As plans move forward to add toll lanes on Interstate 270 in Montgomery County, initial planning for the section of the project in Frederick County is expected to be done by the end of this year.
The State Highway Administration announced late last week that four teams of developers, designers, and contractors had been selected to present requests for proposals in early 2021 for the first phase of the I-495/I-270 P3 Program, which will add toll lanes to the two highways in the Washington region.
The first phase of the project will improve I-495 from near the George Washington Parkway, across the American Legion Bridge and along I-495 to I-270 and north to I-370 near Gaithersburg.
The second phase will address I-270 from I-370 to I-70 in Frederick.
The project will be built as a public-private partnership, in which developers and private funding would pay for the project in exchange for a share of the revenue that the toll lanes generate.
While the Maryland Department of Transportation and the Maryland Transportation Authority hope to pick a developer and recommend a P3 agreement for the first phase of the project to the state’s Board of Public Works – made up of Gov. Larry Hogan, Comptroller Peter Franchot, and Treasurer Nancy Kopp – by late spring or early summer, preliminary work on the next phase will also continue during that process.
“The schedule proposed by each potential Phase Developer will be considered in the selection of the Phase Developer,” Terry Owens, the consultant for MDOT on the project, said in an email Tuesday. “It is expected that as the first section is being built, preliminary work will be ongoing for future sections to allow congestion relief to be provided across Phase 1 as quickly as possible.”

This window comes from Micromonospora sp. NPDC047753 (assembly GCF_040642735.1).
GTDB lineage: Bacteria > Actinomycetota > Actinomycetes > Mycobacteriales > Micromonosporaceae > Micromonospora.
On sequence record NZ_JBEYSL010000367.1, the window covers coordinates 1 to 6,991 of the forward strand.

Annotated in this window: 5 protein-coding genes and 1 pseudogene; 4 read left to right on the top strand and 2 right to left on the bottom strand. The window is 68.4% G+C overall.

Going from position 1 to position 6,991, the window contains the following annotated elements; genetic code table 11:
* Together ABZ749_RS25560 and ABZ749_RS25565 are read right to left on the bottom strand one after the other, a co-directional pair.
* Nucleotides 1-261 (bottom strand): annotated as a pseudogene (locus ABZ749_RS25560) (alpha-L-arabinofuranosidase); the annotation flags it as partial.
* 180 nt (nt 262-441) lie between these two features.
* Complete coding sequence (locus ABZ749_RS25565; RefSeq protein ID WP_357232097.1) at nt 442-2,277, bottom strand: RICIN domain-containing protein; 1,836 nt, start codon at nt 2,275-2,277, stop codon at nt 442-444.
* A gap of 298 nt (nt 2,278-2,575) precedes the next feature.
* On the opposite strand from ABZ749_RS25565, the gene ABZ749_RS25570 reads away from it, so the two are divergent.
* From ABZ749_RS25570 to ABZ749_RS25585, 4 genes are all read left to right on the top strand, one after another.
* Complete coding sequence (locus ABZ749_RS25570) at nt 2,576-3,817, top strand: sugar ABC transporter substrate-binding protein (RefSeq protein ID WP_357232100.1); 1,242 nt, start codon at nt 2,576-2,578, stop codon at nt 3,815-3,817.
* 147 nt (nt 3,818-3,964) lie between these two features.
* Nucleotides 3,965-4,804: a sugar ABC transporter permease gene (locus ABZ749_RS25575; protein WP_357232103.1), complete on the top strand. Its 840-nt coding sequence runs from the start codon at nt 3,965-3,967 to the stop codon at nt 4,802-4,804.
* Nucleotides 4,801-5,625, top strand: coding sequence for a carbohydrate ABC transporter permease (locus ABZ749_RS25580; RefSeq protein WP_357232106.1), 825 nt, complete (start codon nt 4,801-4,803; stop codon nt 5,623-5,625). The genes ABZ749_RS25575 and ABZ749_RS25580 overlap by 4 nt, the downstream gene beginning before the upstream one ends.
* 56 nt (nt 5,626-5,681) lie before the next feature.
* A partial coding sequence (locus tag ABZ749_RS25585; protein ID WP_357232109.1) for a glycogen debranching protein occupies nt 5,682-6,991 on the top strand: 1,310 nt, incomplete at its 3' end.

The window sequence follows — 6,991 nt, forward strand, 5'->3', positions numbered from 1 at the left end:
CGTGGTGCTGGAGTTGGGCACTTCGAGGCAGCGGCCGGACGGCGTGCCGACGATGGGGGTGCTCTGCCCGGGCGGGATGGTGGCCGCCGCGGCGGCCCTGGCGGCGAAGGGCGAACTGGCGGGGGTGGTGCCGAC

The draft study of environmental impacts under the National Environmental Policy Act for the first phase of the project was released earlier in July. The process of formalizing that decision with hearings and other steps is continuing, with hearings in Montgomery and Prince George’s counties scheduled for August and September.
But while that process continues, pre-NEPA activities for the second phase are expected to be done by the end of 2020, Owens said.
The NEPA process is expected to take about two years to complete once it starts, he said.
According to 2018 statistics from the Department of Labor, Licensing, and Regulation, nearly 24 percent of Frederick County residents work in Montgomery County, while 2.7 percent work in the District of Columbia.
I-270, which runs more than 34 miles in Frederick and Montgomery counties, handles from 79,400 to 261,200 vehicles per day at various points, according to the State Highway Administration. Those numbers are expected to increase to 107,000 to 290,000 vehicles per day by 2030.